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“In the summer of 1947, when the creation of the state of Pakistan was formally announced, ten million people—Muslims and Hindus and Sikhs—were in flight. By the time the monsoon broke, almost a million of them were dead, and all of northern India was in arms, in terror, or in hiding. The only remaining oases of peace were a scatter of little villages lost in the remote reaches of the frontier. One of these villages was Mano Majra.”

It is a place, Khushwant Singh goes on to tell us at the beginning of this classic novel, where Sikhs and Muslims have lived together in peace for hundreds of years. Then one day, at the end of the summer, the “ghost train” arrives, a silent, incredible funeral train loaded with the bodies of thousands of refugees, bringing the village its first taste of the horrors of the civil war. Train to Pakistan is the story of this isolated village that is plunged into the abyss of religious hate. It is also the story of a Sikh boy and a Muslim girl whose love endured and transcends the ravages of war.

My Thoughts:

The story has been narrated quite well and manages to capture the horror of the situation at the time of independence at the borders. The story is based in a small isolated village called Mano Majra where the most exciting thing to happen would be the stopping of a train. This would be watched by all the villagers. The village is also one where people from different religions live together and treat each other as equal.

Amidst all the peace, an unknown person steps into the village and slowly things start happening. First is the arrival of a ghost train in the middle of the night, following the arrival of a number of soldiers. This triggers various incidents leading to slow divisions between the people of the village due to religion.

The one aspect of the story which I felt was a bit out of place or rather did not seem to fit was the love story between a Sikh boy and a Muslim girl. There was no concrete development on this front and though I waited until the end to understand the point of this plot line, I could not find any. Also, there are a few times the story seems to move away from the main plot line and these side stories do not seem to fit with the entire idea. They just seem to be there without a reason.

In spite of the above, the story is well written and does get across to the reader the situation at the time as well as the hardships faced by people. It also shows us clearly, how the people were so easily divided when asked to choose and ultimately how religion started becoming a barrier between those whose families had lived together for generations.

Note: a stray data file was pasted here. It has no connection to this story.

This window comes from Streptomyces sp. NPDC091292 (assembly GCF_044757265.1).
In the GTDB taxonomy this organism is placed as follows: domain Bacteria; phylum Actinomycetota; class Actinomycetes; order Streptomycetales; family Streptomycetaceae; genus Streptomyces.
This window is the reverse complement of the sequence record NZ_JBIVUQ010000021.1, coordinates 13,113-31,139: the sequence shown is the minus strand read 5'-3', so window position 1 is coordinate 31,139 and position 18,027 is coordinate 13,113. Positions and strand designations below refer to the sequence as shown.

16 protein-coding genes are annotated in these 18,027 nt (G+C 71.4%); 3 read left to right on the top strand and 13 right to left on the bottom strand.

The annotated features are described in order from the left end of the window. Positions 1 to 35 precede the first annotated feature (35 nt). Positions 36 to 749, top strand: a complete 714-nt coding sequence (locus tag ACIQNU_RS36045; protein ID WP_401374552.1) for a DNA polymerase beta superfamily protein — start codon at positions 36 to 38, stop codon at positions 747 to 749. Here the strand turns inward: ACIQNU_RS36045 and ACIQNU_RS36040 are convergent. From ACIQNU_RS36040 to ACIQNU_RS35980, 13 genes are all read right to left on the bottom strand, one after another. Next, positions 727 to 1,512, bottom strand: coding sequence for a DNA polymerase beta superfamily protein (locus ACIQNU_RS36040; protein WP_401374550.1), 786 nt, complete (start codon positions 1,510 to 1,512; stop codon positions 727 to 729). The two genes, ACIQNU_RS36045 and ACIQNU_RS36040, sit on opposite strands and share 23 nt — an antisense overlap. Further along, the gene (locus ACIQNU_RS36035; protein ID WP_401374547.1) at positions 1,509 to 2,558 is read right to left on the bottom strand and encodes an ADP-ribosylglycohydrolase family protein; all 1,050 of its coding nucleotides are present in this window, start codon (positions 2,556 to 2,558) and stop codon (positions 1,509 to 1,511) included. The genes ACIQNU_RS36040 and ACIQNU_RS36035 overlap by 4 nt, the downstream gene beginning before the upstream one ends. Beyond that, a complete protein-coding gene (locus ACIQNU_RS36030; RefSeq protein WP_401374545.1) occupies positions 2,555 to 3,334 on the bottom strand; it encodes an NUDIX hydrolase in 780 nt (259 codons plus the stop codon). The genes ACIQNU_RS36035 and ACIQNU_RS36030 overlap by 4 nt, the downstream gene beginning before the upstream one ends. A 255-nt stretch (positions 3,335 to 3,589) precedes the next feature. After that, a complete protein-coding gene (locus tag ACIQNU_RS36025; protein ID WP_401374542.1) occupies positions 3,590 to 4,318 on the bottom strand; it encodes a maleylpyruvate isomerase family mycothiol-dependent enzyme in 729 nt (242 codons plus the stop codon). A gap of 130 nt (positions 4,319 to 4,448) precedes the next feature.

I recommend this book to all as it outlines a part of the history of our country in an interesting way.

Buy link to Amazon.in (courtesy of the amazon associate program):

Book Review: Once Upon A [Stolen] Time by Samreen Ahsan

We are once again delighted to post our review  of the first book in the new series written by Samreen Ahsan. The book is yet to be published and is currently available for pre-order. We received a complementary copy of the book in exchange for an honest review. Her first series was the Prayer series which is already reviewed on redpillows.

About the Book:

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2015…

All her life, Myra Farrow has been obsessed with medieval castles—and the kings and princes who once inhabited them. Now, wealthy videogame designer Steve Bernard wants her to model for a princess character in his new game. Myra can’t resist his offer, especially when she learns that Steve plans to film inside the mysterious Hue Castle—a cursed, barren, colorless place forbidden to visitors for centuries. But unknown to Myra, her soul is bound to Hue Castle by blood and sorcery. When she enters its doors, she awakens dark powers that will reach through time—stealing her past, torturing her present, and rewriting her future.

1415…

Edward Hue, the last of the Hue royal bloodline, has never stood in the sunshine or held a living flower. Cursed from birth to live in darkness and bring death to all he touches, he is at the mercy of his cruel, tyrannical father, who will not rest until he shatters Edward’s soul and makes his son into a diabolical copy of himself. Edward’s one hope is the mysterious woman who haunts his dreams—who will either break his curse and bring him out of the darkness, or destroy him utterly.

For Myra and Edward, past and future collide in a tale of love, obsession, betrayal, and the hope for redemption.

My Thoughts:

This story is a romantic fairytale where the author will take the reader on a magical ride. The story follows Myra and Edward, and how their lives intersect. Myra lives in the present day world but is lost in her dreams of princes and kings and kingdoms. She loves everything to do with history and castles and their stories. Edward on the other hand, exists in the 15th century and has grown up seeing a particular woman in his dreams. His story is quite different, he is a prince and the next in line for the throne.

The author weaves a wonderful plot as we are shown the worlds of the two characters, the people who inhabit them, and their destinies which lie in each other. The supporting cast or characters are well developed and add much flavour to the story. However, there are a few times when the story does seem a little unbelievable, but if you put that aside and just fall into the world of magic and fairytales, you’ll realise that anything is possible.

The story is well written, the dialogue interesting and the descriptions precise enough that the reader can easily create an image of the scenes and settings in their minds. The story does justice to the theme of fairytales and has a good amount of fantasy in it that holds it strong. The fact that it is filled with romance adds further to the beauty of the book and the ending is a cliff-hanger which will ensure that the reader is left craving for the more.

Overall, this is a great read for all those who love romance and who do believe in fairytales. Do keep the magic alive by reading and enjoying this book as much as I did.